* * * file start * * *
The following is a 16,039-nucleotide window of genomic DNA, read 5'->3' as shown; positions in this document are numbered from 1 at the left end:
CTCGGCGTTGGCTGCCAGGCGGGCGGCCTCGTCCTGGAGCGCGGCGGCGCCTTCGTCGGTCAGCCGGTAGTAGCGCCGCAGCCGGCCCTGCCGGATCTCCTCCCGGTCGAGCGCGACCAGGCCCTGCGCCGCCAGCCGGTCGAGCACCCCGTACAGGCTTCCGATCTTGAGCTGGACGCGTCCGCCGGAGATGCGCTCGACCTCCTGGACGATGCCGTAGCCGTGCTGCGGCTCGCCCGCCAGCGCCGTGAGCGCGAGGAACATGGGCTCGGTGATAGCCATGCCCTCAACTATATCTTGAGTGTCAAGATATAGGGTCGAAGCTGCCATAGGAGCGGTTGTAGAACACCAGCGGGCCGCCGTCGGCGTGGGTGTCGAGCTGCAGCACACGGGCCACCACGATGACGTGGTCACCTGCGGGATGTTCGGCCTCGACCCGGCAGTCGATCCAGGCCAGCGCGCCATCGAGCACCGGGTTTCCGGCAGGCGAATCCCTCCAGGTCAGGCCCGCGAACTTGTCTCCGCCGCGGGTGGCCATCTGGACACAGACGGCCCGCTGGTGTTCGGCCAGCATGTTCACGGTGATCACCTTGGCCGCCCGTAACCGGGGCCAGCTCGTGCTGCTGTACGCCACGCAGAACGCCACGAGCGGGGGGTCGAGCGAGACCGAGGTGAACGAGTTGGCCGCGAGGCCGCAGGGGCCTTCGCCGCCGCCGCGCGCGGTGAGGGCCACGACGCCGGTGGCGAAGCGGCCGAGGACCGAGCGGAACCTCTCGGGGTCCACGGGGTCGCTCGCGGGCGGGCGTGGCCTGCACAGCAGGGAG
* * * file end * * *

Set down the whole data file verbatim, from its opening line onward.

The following is a 16,039-nucleotide window of genomic DNA, read 5'->3' as shown; positions in this document are numbered from 1 at the left end:
CTCGGCGTTGGCTGCCAGGCGGGCGGCCTCGTCCTGGAGCGCGGCGGCGCCTTCGTCGGTCAGCCGGTAGTAGCGCCGCAGCCGGCCCTGCCGGATCTCCTCCCGGTCGAGCGCGACCAGGCCCTGCGCCGCCAGCCGGTCGAGCACCCCGTACAGGCTTCCGATCTTGAGCTGGACGCGTCCGCCGGAGATGCGCTCGACCTCCTGGACGATGCCGTAGCCGTGCTGCGGCTCGCCCGCCAGCGCCGTGAGCGCGAGGAACATGGGCTCGGTGATAGCCATGCCCTCAACTATATCTTGAGTGTCAAGATATAGGGTCGAAGCTGCCATAGGAGCGGTTGTAGAACACCAGCGGGCCGCCGTCGGCGTGGGTGTCGAGCTGCAGCACACGGGCCACCACGATGACGTGGTCACCTGCGGGATGTTCGGCCTCGACCCGGCAGTCGATCCAGGCCAGCGCGCCATCGAGCACCGGGTTTCCGGCAGGCGAATCCCTCCAGGTCAGGCCCGCGAACTTGTCTCCGCCGCGGGTGGCCATCTGGACACAGACGGCCCGCTGGTGTTCGGCCAGCATGTTCACGGTGATCACCTTGGCCGCCCGTAACCGGGGCCAGCTCGTGCTGCTGTACGCCACGCAGAACGCCACGAGCGGGGGGTCGAGCGAGACCGAGGTGAACGAGTTGGCCGCGAGGCCGCAGGGGCCTTCGCCGCCGCCGCGCGCGGTGAGGGCCACGACGCCGGTGGCGAAGCGGCCGAGGACCGAGCGGAACCTCTCGGGGTCCACGGGGTCGCTCGCGGGCGGGCGTGGCCTGCACAGCAGGGAG